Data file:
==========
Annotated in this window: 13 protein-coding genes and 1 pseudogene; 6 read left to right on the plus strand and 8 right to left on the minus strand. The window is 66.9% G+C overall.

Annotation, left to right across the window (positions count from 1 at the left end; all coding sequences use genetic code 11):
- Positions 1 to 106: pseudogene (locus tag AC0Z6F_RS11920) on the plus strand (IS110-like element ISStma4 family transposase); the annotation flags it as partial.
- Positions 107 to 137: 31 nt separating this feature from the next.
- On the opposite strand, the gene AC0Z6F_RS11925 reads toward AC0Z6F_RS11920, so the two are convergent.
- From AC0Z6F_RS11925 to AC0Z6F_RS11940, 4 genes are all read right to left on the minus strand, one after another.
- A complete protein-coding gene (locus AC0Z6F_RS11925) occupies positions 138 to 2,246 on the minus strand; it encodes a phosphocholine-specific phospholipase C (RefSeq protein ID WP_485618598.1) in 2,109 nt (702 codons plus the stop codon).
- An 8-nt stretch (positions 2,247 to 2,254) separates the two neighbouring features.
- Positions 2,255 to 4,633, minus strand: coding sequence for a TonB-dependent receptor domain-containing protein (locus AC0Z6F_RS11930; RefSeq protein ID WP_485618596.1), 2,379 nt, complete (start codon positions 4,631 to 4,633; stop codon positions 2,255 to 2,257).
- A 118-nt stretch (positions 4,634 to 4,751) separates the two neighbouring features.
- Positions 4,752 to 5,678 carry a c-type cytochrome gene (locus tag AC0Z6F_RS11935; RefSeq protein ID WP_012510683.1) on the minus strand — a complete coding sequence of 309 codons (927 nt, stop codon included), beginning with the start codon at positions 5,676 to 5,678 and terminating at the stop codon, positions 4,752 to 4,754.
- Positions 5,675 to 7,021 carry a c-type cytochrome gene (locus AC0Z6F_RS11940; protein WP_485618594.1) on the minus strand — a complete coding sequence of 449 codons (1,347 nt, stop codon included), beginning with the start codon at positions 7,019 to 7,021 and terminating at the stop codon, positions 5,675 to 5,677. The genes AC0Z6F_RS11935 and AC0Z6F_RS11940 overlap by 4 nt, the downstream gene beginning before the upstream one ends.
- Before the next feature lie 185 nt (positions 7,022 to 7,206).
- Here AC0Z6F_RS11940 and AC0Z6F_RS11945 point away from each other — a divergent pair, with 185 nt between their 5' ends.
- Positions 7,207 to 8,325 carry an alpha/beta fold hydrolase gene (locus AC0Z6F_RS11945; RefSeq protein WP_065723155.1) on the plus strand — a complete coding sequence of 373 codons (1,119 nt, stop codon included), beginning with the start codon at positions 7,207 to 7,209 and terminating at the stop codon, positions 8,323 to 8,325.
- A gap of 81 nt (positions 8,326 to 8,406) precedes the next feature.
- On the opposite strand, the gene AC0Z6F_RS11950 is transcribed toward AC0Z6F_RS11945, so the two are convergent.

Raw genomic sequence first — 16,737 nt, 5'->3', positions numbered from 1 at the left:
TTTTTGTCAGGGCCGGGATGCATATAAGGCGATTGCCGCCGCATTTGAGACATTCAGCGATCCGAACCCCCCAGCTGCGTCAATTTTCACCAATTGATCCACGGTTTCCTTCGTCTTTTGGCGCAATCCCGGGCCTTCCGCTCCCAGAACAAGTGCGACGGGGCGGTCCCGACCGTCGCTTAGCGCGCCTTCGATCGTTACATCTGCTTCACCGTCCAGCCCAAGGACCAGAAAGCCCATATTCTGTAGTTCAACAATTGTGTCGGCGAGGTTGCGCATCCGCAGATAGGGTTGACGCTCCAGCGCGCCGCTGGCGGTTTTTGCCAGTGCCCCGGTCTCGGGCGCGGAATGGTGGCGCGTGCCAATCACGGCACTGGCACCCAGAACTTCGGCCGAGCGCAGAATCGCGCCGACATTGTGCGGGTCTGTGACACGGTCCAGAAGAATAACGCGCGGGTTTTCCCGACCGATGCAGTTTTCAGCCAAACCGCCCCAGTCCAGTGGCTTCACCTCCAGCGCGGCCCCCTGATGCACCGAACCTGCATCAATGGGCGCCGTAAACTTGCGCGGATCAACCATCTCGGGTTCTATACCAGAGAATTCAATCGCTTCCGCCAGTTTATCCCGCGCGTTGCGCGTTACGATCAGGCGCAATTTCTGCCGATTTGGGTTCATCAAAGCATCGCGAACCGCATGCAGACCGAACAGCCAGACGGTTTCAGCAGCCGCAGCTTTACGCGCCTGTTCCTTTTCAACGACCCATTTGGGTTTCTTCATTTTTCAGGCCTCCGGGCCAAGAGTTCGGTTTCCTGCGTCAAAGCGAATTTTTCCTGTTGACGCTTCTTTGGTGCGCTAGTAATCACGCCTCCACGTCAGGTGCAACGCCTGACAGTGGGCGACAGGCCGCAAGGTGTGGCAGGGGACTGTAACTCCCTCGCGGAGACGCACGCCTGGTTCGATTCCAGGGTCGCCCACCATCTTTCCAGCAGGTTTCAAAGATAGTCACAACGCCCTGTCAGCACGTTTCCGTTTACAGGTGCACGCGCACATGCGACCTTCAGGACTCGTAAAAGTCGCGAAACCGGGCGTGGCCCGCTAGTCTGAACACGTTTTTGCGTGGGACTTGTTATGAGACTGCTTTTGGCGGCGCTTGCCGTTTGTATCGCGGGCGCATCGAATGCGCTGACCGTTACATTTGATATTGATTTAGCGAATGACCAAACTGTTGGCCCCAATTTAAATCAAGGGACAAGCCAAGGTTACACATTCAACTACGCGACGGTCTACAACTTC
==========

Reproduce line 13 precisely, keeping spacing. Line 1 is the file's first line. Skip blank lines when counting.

- Before the next feature lie 185 nt (positions 7,022 to 7,206).